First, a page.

NASDAQ’s Private Portal Approved: In an earlier post (here), I discussed the arrival of private securities markets, where accredited investors can exchange Rule 144A shares without the issuing companies becoming subject to reporting company burdens and responsibilities. On August 1, 2007, Nasdaq announced (here) that the SEC had approved its Portal system for centralized trading of Rule 144A securities. The new Portal system, which will be available to qualified users on August 15, is “intended to improve the efficiency and transparency of the private placement market – thereby encouraging capital formation.”
Interestingly, in its press release, one of the advantages Nasdaq cited for the market is not (as I had supposed) that it provides an alternative means to raise capital without the burdens and delay of an IPO; rather the press release suggests that the existence of an efficient trading market for private placements will smooth the companies’ path to going public by providing, among other things, more accurate pricing. The Nasdaq press release does say (as I would have expected) that as a result of the Portal market’s availability, “companies considering a traditional IPO should have an attractive new option to gain faster, simpler, less expensive access to the capital they require.”
The press release also explains that, to aid companies avoid the 500 shareholder threshold that would trigger reporting responsibilities, NASDAQ will collaborate with third-party providers to incorporate industry-wide shareholder tracking.
Because the Nasdaq Portal system will not be limited to customers of any one investment firm, it will be interesting to see what effect its availability will have on the proprietary trading markets, such as the Goldman Sachs GSTrUE system (about which see my prior post, here).
Tellabs in the Courts (Already!): So soon after the recent Tellabs decision in the Supreme Court (about which refer here), we are already getting some feedback about how the lower courts will apply the decision. In a July 27, 2007 opinion, the Seventh Circuit held in the Baxter International case (here) that a securities class action plaintiff’s allegations attributed to confidential witnesses must be “discounted” because it cannot be weighed in competing inferences, and thus are not sufficiently “compelling” to support a “strong inference” of scienter. The Seventh Circuit affirmed the lower court’s dismissal of the case. Hat tip to the 10b5-Daily (here) for the link to the Seventh Circuit decision.
The Seventh Circuit is of course the circuit whose ruling was reversed in the Tellabs case, and so it might have been predicted that the court might be likelier to dismiss a case (or affirm a dismissal) after Tellabs. (In fact, I predicted that very thing, here.) The decision may nevertheless have a larger significance, in that many securities class action plaintiffs rely on allegations based on information from confidential witnesses. If confidential information generally is held to be insufficiently compelling to support a strong inference of scienter, the Baxter International holding could have a significant impact.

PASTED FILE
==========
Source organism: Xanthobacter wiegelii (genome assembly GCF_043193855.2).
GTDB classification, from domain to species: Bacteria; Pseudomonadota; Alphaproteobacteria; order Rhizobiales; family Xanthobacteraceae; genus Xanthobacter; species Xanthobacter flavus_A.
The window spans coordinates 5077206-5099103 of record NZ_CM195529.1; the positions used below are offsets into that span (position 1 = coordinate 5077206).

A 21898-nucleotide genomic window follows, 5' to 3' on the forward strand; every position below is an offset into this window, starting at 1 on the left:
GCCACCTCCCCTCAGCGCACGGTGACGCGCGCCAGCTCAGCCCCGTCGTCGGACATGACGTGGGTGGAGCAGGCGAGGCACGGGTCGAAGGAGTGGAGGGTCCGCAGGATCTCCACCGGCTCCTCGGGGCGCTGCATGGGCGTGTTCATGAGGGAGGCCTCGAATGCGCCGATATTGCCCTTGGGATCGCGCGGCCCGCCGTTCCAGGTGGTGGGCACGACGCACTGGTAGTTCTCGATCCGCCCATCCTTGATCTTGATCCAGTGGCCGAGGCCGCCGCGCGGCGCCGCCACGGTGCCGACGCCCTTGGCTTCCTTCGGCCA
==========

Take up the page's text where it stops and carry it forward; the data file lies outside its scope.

More Milberg Woes: Regular readers know that I have been following (most recently here) the developments surrounding the criminal indictment of the Milberg Weiss firm and two of its former partners (refer here for the indictment). In what can only be called “turnabout,” the Milberg firm, three of its present or former partners, and the Lerach Coughlin firm have been sued in Manhattan federal court. The Complaint can be found here, and news coverage discussing the Complaint can be found here. Hat tip to the WSJ.com Law Blog (here) for the link to the Complaint.
The six individual plaintiffs previously were class members in two securities class action lawsuits (the Safeskin and the Schein Pharmaceuticals cases). They purport to represent a class of “all persons or entities who were members of the certified plaintiffs classes in the lawsuits in which Defendants and/or [the Milberg firm] made illegal payments to their clients to appear as plaintiffs, Lead Plaintiffs, and Class Representatives.”
The plaintiffs allege that the defendants breached their fiduciary duties to members of the various classes; engaged in a pattern of “racketeering activities,” including “commercial bribery”, in violation of RICO; and violated the statutes governing selection of lead counsel. The plaintiffs seek compensatory damages as well as treble damages under RICO.
The Complaint does not explain or even really suggest why the Lerach Coughlin firm was named as a defendant. The Lerach Coughlin firm’s inclusion is odd, since at this point neither the firm nor any of its attorneys has been indicted. The civil complaint is replete with references to actions by or on behalf of the Milberg firm, but contains no allegations specifically addressed to the Lerach Coughlin firm. Indeed, the complaint does not mention the Lerach Coughlin firm by name after the firm’s identification as a defendant.